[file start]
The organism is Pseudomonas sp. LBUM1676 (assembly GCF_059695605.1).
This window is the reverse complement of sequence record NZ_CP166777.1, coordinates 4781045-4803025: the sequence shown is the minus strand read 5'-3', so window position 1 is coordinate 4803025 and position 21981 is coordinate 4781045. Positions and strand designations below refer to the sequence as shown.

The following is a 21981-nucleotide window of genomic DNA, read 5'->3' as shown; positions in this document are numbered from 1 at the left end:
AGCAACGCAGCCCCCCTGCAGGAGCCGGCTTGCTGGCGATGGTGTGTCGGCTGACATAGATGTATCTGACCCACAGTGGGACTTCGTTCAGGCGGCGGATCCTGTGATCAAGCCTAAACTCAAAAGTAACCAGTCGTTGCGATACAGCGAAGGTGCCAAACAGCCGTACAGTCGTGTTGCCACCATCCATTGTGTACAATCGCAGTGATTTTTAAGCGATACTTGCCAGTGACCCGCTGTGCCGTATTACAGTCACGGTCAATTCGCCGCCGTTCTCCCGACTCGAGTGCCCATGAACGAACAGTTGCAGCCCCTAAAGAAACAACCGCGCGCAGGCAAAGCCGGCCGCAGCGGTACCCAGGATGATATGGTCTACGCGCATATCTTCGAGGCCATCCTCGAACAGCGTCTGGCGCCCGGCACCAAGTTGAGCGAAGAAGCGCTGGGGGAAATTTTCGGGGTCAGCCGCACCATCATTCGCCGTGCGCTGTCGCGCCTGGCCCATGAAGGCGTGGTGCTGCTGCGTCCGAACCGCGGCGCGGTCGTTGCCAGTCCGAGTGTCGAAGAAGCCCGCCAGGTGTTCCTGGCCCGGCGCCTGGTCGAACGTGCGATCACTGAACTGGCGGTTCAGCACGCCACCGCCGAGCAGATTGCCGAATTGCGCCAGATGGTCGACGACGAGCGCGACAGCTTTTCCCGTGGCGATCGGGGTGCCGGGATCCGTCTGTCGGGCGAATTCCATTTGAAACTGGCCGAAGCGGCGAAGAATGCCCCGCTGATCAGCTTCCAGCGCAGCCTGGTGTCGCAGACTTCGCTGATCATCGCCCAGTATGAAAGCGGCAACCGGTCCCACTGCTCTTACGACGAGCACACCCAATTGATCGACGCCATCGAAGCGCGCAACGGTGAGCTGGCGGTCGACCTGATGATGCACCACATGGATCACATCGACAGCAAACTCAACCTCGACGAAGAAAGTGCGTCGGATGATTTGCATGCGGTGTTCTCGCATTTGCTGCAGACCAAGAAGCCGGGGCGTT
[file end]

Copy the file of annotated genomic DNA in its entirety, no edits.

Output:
The organism is Pseudomonas sp. LBUM1676 (assembly GCF_059695605.1).
This window is the reverse complement of sequence record NZ_CP166777.1, coordinates 4781045-4803025: the sequence shown is the minus strand read 5'-3', so window position 1 is coordinate 4803025 and position 21981 is coordinate 4781045. Positions and strand designations below refer to the sequence as shown.

The following is a 21981-nucleotide window of genomic DNA, read 5'->3' as shown; positions in this document are numbered from 1 at the left end:
AGCAACGCAGCCCCCCTGCAGGAGCCGGCTTGCTGGCGATGGTGTGTCGGCTGACATAGATGTATCTGACCCACAGTGGGACTTCGTTCAGGCGGCGGATCCTGTGATCAAGCCTAAACTCAAAAGTAACCAGTCGTTGCGATACAGCGAAGGTGCCAAACAGCCGTACAGTCGTGTTGCCACCATCCATTGTGTACAATCGCAGTGATTTTTAAGCGATACTTGCCAGTGACCCGCTGTGCCGTATTACAGTCACGGTCAATTCGCCGCCGTTCTCCCGACTCGAGTGCCCATGAACGAACAGTTGCAGCCCCTAAAGAAACAACCGCGCGCAGGCAAAGCCGGCCGCAGCGGTACCCAGGATGATATGGTCTACGCGCATATCTTCGAGGCCATCCTCGAACAGCGTCTGGCGCCCGGCACCAAGTTGAGCGAAGAAGCGCTGGGGGAAATTTTCGGGGTCAGCCGCACCATCATTCGCCGTGCGCTGTCGCGCCTGGCCCATGAAGGCGTGGTGCTGCTGCGTCCGAACCGCGGCGCGGTCGTTGCCAGTCCGAGTGTCGAAGAAGCCCGCCAGGTGTTCCTGGCCCGGCGCCTGGTCGAACGTGCGATCACTGAACTGGCGGTTCAGCACGCCACCGCCGAGCAGATTGCCGAATTGCGCCAGATGGTCGACGACGAGCGCGACAGCTTTTCCCGTGGCGATCGGGGTGCCGGGATCCGTCTGTCGGGCGAATTCCATTTGAAACTGGCCGAAGCGGCGAAGAATGCCCCGCTGATCAGCTTCCAGCGCAGCCTGGTGTCGCAGACTTCGCTGATCATCGCCCAGTATGAAAGCGGCAACCGGTCCCACTGCTCTTACGACGAGCACACCCAATTGATCGACGCCATCGAAGCGCGCAACGGTGAGCTGGCGGTCGACCTGATGATGCACCACATGGATCACATCGACAGCAAACTCAACCTCGACGAAGAAAGTGCGTCGGATGATTTGCATGCGGTGTTCTCGCATTTGCTGCAGACCAAGAAGCCGGGGCGTT